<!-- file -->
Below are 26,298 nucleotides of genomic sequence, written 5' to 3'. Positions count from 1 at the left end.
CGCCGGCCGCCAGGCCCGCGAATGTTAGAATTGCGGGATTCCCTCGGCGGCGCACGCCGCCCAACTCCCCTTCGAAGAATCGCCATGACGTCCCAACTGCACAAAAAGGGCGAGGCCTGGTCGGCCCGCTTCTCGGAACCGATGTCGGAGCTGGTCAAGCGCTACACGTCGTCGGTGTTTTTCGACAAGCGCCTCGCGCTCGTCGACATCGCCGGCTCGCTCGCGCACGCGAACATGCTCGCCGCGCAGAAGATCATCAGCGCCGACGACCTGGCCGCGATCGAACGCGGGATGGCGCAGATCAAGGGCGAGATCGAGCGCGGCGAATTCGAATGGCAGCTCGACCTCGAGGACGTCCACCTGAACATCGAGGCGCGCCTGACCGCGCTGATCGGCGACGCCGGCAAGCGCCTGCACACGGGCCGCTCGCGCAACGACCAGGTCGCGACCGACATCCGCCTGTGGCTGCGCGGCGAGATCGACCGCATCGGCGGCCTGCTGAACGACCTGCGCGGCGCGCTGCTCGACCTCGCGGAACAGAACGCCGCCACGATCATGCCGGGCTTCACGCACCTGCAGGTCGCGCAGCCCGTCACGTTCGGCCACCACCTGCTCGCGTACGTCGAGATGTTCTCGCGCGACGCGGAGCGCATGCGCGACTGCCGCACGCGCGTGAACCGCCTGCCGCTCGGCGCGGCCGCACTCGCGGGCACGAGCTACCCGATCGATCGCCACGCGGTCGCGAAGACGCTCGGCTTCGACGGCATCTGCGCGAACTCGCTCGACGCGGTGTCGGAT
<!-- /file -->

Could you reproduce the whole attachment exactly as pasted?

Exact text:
Below are 26,298 nucleotides of genomic sequence, written 5' to 3'. Positions count from 1 at the left end.
CGCCGGCCGCCAGGCCCGCGAATGTTAGAATTGCGGGATTCCCTCGGCGGCGCACGCCGCCCAACTCCCCTTCGAAGAATCGCCATGACGTCCCAACTGCACAAAAAGGGCGAGGCCTGGTCGGCCCGCTTCTCGGAACCGATGTCGGAGCTGGTCAAGCGCTACACGTCGTCGGTGTTTTTCGACAAGCGCCTCGCGCTCGTCGACATCGCCGGCTCGCTCGCGCACGCGAACATGCTCGCCGCGCAGAAGATCATCAGCGCCGACGACCTGGCCGCGATCGAACGCGGGATGGCGCAGATCAAGGGCGAGATCGAGCGCGGCGAATTCGAATGGCAGCTCGACCTCGAGGACGTCCACCTGAACATCGAGGCGCGCCTGACCGCGCTGATCGGCGACGCCGGCAAGCGCCTGCACACGGGCCGCTCGCGCAACGACCAGGTCGCGACCGACATCCGCCTGTGGCTGCGCGGCGAGATCGACCGCATCGGCGGCCTGCTGAACGACCTGCGCGGCGCGCTGCTCGACCTCGCGGAACAGAACGCCGCCACGATCATGCCGGGCTTCACGCACCTGCAGGTCGCGCAGCCCGTCACGTTCGGCCACCACCTGCTCGCGTACGTCGAGATGTTCTCGCGCGACGCGGAGCGCATGCGCGACTGCCGCACGCGCGTGAACCGCCTGCCGCTCGGCGCGGCCGCACTCGCGGGCACGAGCTACCCGATCGATCGCCACGCGGTCGCGAAGACGCTCGGCTTCGACGGCATCTGCGCGAACTCGCTCGACGCGGTGTCGGAT